… the different stairs leading to a lower floor.

The collections are partly based on paintings and sculptures acquired by the City of Paris since 1870 and also to a large part on donations. They cover different periods, but basically only until 1900… more recent art belonging to the City of Paris is to be found in the “City of Paris Museum of Modern Art”, on which I wrote e.g. here.  

Looking on what you can find in the museum, I could mention one large hall presenting what mainly comes from the 1921 Tuck donation, including tableware, watches, figurines, sculptures, paintings…

On the main floor, there is a lot to see from especially the 19th century, including several paintings by Gustave Courbet (1819-77) and a fabulous portrait of Sarah Bernhardt … You may not so often see paintings by André Gill, more known as a caricaturist… and for the “Lapin Agile” (see story here).

… and there is more of it downstairs.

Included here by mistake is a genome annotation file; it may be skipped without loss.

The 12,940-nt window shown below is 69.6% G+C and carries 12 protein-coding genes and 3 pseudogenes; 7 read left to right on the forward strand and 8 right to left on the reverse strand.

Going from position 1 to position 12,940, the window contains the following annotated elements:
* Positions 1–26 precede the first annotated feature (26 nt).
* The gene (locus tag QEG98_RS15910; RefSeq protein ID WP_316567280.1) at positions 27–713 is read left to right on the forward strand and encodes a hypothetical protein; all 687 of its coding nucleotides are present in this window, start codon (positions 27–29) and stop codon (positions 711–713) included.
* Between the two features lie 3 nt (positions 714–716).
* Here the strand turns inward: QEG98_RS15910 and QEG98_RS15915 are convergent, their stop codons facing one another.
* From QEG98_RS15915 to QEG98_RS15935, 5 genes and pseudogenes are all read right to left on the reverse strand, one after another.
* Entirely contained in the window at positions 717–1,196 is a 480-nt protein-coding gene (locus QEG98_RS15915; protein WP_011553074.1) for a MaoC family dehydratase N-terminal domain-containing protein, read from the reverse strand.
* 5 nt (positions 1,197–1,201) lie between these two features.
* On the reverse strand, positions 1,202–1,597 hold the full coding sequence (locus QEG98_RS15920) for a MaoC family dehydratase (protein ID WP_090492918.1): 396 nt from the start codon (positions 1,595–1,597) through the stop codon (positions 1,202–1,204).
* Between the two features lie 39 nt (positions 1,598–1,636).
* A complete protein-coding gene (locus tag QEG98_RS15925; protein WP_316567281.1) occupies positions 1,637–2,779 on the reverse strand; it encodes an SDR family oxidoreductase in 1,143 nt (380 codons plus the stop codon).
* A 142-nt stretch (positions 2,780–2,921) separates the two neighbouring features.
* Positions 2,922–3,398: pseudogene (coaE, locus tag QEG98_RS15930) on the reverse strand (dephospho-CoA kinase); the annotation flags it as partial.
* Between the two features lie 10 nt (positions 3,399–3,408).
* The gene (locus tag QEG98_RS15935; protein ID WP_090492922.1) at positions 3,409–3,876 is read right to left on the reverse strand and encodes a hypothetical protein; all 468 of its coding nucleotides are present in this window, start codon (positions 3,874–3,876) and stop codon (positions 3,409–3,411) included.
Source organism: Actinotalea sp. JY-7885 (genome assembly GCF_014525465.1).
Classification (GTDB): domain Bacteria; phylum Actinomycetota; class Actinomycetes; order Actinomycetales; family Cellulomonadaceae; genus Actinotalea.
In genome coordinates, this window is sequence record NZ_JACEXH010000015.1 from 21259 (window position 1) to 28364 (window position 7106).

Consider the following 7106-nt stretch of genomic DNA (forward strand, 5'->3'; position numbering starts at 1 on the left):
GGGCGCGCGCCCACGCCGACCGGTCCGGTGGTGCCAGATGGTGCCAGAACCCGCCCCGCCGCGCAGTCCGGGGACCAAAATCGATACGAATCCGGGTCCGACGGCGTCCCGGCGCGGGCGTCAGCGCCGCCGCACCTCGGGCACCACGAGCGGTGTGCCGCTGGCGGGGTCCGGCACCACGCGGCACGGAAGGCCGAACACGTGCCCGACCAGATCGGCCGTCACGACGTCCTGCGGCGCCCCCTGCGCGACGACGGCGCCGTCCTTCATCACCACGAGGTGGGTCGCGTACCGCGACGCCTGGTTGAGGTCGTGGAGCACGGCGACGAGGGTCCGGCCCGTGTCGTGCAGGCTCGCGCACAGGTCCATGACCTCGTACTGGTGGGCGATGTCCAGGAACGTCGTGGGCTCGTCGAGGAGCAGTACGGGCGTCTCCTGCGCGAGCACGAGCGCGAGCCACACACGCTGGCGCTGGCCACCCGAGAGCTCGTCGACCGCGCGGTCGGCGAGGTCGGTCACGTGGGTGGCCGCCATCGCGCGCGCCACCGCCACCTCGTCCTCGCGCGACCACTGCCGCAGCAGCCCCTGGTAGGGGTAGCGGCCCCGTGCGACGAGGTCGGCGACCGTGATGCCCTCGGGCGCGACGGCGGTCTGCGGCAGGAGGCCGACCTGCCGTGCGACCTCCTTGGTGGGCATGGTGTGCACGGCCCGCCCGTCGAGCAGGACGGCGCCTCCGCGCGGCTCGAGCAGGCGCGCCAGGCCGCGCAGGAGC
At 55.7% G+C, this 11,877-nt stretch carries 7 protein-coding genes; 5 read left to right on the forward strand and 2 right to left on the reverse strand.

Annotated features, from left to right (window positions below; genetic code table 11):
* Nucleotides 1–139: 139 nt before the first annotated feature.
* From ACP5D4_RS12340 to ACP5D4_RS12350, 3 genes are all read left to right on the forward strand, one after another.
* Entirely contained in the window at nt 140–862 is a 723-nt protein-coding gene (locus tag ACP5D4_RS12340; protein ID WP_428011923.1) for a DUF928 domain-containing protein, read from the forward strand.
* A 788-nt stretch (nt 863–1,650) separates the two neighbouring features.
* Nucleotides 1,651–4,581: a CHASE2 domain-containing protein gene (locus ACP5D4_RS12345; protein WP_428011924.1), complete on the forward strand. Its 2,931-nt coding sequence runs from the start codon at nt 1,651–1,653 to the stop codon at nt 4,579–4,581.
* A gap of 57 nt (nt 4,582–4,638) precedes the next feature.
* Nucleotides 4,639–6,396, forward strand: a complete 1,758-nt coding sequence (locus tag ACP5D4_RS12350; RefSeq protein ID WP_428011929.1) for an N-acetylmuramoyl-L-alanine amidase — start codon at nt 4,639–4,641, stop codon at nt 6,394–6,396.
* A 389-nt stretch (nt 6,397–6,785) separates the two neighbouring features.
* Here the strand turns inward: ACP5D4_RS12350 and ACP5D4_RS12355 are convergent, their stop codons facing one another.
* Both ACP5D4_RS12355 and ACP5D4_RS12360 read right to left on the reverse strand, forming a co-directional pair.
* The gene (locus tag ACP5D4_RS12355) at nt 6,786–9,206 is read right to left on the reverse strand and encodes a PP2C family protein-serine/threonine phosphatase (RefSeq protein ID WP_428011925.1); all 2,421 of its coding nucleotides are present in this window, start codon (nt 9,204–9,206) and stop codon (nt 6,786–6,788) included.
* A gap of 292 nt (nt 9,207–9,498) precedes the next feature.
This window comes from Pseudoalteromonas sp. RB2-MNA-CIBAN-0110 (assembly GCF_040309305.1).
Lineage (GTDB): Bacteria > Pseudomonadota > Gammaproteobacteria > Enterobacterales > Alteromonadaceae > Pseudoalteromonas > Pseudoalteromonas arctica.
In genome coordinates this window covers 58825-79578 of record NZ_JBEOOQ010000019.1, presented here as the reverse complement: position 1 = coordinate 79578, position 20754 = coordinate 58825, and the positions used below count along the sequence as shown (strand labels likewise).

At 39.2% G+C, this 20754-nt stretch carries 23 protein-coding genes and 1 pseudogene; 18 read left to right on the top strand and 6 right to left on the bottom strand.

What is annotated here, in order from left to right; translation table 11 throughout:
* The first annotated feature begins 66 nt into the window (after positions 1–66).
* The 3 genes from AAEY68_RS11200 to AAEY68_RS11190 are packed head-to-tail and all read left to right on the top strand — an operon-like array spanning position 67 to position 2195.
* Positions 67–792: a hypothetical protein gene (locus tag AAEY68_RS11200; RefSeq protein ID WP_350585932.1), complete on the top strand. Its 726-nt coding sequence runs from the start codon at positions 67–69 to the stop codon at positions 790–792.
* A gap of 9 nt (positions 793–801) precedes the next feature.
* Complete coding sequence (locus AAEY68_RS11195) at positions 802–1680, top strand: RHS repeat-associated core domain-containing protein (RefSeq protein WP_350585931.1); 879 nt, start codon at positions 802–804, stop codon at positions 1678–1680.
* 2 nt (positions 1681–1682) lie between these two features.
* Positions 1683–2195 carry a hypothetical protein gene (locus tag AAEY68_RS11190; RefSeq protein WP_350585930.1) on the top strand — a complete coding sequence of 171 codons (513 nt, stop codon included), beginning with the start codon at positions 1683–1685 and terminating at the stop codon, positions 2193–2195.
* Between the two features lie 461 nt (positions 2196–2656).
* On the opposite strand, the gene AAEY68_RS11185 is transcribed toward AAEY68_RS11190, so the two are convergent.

We can find some sketches, plasters, models… for different sculptures which we in a more permanent form can find around Paris. This goes e.g. for the “La Défense” by L-E Barrias (1841-1905), which gave the name to the business quarters with that name (see post here) and for the statue of “Marianne” by Léopold Morice (1846-1919) on the Place de la République (see different posts, here and here).

Jules Dalou (1838-1902) is represented by the then future monuments of the “Triumph of the Republic” on Place de la Nation (see post here) and his tribute to the painter Eugene Delacroix in the Luxembourg Gardens (see post here).  

There are other sculptures, including the portrait that Rodin made of his friend Dalou, an impressive Chinese head by J-B Carpeaux (1827-75)…

There is a large collection from older days, icons…

… and even some antiques.

Unfortunately some treasures, mostly from the 17th century, including Rembrandt, Rubens, Poussin… were hidden when I passed by the other day (so I “stole” some pictures from the museum site).